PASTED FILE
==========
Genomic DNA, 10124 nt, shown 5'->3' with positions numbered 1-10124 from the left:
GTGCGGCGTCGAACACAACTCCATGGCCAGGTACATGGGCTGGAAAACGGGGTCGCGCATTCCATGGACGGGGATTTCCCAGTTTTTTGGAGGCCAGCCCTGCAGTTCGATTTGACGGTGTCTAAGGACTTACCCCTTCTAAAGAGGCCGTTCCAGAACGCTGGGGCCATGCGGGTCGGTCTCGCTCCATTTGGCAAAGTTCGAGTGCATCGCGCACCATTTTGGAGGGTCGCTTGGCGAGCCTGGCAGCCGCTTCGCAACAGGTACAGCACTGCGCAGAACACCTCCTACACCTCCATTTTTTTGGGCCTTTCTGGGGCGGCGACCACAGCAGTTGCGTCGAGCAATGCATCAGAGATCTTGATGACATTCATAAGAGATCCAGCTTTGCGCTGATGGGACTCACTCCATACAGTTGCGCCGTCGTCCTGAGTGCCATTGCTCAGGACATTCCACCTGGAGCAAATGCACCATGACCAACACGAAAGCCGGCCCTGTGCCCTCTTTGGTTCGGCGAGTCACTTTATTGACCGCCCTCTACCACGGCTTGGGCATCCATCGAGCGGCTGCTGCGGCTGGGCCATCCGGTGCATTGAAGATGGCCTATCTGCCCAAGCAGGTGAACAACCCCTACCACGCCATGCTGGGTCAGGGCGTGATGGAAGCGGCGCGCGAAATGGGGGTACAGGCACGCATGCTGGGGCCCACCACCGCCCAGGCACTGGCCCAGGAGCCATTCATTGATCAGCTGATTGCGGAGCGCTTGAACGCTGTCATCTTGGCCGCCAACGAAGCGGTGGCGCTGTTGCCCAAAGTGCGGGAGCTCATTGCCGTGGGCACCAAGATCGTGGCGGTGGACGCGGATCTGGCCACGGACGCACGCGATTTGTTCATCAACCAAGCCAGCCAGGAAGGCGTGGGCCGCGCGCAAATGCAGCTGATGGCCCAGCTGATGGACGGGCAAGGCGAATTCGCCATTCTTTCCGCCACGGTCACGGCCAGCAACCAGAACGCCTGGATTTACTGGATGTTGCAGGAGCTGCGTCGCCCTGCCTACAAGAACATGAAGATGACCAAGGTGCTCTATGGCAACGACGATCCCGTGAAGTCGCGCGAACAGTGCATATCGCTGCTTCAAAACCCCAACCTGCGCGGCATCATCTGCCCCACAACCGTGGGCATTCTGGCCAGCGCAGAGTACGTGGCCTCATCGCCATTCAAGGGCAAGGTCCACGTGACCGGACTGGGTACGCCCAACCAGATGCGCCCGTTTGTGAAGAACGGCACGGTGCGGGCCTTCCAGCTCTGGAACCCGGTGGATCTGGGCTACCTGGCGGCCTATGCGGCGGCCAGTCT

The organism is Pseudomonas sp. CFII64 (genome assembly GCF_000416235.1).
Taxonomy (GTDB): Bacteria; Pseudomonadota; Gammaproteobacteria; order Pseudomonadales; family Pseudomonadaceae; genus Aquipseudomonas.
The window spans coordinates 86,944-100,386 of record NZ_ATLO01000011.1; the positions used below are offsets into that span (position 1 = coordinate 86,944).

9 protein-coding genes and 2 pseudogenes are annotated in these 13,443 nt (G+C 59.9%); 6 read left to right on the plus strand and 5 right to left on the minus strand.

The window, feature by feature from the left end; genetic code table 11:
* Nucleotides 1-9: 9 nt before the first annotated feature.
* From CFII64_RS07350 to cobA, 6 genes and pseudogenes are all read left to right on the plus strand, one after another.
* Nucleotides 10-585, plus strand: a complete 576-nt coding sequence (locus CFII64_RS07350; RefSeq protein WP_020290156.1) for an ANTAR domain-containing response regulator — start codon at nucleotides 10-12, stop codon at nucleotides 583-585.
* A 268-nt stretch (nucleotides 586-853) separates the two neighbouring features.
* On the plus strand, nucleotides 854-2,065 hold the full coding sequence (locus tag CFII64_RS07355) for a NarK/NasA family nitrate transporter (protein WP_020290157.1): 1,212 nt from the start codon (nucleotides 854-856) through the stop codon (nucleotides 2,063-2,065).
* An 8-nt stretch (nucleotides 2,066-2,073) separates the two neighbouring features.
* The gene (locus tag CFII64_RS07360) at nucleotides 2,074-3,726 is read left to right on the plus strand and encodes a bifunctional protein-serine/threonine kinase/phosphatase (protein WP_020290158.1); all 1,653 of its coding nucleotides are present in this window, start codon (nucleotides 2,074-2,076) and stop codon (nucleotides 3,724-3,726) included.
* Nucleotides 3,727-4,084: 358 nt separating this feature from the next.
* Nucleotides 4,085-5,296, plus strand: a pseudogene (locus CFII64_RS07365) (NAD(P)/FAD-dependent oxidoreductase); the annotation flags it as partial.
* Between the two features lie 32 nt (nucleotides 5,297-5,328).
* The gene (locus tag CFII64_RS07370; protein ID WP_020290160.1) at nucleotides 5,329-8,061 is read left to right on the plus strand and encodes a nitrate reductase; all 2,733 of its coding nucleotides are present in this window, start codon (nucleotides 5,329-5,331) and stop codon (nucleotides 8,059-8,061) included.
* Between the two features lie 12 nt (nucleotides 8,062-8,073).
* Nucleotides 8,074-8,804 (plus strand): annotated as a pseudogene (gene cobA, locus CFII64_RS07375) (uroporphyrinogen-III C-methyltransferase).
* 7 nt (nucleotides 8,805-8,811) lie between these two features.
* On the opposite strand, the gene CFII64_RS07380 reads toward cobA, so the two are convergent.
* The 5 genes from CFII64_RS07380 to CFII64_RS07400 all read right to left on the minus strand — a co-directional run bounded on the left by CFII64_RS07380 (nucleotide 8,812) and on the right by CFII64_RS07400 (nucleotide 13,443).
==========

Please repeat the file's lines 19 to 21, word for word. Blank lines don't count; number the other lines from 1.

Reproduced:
* Between the two features lie 12 nt (nucleotides 8,062-8,073).
* Nucleotides 8,074-8,804 (plus strand): annotated as a pseudogene (gene cobA, locus CFII64_RS07375) (uroporphyrinogen-III C-methyltransferase).
* 7 nt (nucleotides 8,805-8,811) lie between these two features.